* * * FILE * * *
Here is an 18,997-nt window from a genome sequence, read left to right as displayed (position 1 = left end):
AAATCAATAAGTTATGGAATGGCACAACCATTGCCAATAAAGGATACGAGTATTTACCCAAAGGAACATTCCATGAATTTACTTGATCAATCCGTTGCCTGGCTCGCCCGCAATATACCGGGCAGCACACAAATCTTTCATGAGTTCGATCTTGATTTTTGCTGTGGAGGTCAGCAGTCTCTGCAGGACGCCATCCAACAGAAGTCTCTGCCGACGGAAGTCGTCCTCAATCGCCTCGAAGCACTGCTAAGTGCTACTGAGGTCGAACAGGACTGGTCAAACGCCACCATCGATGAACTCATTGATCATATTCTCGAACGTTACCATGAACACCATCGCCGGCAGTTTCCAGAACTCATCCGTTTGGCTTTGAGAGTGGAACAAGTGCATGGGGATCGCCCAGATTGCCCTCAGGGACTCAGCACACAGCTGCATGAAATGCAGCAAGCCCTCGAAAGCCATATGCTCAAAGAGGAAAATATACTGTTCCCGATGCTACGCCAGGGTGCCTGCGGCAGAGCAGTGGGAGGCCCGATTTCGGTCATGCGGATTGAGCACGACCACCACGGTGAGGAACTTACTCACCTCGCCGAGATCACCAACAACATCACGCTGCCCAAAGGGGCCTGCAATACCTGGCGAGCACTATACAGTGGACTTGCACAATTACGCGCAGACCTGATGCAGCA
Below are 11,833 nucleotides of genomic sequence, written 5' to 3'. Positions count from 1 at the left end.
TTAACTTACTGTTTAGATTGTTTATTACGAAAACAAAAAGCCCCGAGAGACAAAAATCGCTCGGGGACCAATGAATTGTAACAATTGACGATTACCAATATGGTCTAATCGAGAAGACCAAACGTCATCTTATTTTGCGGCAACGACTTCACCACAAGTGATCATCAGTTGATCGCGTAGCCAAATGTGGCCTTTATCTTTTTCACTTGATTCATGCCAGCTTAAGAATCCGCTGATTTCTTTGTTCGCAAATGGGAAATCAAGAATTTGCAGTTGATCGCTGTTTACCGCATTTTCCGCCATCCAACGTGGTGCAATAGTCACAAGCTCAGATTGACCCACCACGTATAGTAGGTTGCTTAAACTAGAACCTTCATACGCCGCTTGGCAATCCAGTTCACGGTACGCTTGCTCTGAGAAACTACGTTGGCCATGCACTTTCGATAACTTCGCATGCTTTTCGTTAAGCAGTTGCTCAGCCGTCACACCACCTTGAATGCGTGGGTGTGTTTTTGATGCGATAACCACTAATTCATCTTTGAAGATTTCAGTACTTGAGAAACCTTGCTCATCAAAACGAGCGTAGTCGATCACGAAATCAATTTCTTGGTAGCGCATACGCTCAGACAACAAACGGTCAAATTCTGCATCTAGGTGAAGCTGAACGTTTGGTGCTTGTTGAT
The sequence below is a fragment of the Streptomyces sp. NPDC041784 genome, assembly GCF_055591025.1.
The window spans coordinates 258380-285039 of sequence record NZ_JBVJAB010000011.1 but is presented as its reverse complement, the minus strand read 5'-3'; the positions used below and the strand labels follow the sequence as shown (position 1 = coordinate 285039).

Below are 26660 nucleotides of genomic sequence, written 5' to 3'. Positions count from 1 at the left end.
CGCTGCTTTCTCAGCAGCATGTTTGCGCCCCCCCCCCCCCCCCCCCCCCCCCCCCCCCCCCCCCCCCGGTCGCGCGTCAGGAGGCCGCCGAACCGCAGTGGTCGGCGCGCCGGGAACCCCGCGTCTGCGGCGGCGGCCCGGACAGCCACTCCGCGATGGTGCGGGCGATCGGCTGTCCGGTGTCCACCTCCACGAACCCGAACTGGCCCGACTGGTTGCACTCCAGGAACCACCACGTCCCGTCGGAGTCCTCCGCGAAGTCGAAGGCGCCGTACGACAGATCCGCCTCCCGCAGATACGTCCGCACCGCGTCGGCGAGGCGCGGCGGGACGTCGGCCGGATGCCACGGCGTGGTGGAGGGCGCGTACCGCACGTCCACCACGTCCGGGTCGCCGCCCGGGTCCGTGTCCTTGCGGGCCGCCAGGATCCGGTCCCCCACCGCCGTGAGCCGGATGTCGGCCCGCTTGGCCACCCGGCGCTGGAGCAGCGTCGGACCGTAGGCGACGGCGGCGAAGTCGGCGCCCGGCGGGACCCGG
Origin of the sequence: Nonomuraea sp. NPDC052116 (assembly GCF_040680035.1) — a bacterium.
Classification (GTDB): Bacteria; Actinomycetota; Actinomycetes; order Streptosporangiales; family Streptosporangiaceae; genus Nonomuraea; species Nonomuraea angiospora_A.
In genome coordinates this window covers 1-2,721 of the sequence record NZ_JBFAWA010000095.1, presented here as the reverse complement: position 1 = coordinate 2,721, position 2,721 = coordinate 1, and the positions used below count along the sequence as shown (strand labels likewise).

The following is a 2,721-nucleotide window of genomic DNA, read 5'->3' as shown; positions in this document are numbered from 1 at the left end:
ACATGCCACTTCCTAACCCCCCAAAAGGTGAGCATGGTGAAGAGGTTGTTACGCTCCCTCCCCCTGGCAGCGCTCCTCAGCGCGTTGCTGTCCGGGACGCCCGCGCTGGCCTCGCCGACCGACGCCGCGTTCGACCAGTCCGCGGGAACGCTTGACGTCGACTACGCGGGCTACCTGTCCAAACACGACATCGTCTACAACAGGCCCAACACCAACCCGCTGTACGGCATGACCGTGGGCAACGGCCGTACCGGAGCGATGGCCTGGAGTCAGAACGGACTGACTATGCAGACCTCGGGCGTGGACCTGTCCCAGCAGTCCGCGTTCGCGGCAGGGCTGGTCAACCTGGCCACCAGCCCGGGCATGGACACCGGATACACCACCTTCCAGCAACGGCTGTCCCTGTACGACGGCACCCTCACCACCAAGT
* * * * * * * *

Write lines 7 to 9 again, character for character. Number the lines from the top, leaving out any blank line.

Below are 26660 nucleotides of genomic sequence, written 5' to 3'. Positions count from 1 at the left end.
CGCTGCTTTCTCAGCAGCATGTTTGCGCCCCCCCCCCCCCCCCCCCCCCCCCCCCCCCCCCCCCCCCGGTCGCGCGTCAGGAGGCCGCCGAACCGCAGTGGTCGGCGCGCCGGGAACCCCGCGTCTGCGGCGGCGGCCCGGACAGCCACTCCGCGATGGTGCGGGCGATCGGCTGTCCGGTGTCCACCTCCACGAACCCGAACTGGCCCGACTGGTTGCACTCCAGGAACCACCACGTCCCGTCGGAGTCCTCCGCGAAGTCGAAGGCGCCGTACGACAGATCCGCCTCCCGCAGATACGTCCGCACCGCGTCGGCGAGGCGCGGCGGGACGTCGGCCGGATGCCACGGCGTGGTGGAGGGCGCGTACCGCACGTCCACCACGTCCGGGTCGCCGCCCGGGTCCGTGTCCTTGCGGGCCGCCAGGATCCGGTCCCCCACCGCCGTGAGCCGGATGTCGGCCCGCTTGGCCACCCGGCGCTGGAGCAGCGTCGGACCGTAGGCGACGGCGGCGAAGTCGGCGCCCGGCGGGACCCGG
Origin of the sequence: Nonomuraea sp. NPDC052116 (assembly GCF_040680035.1) — a bacterium.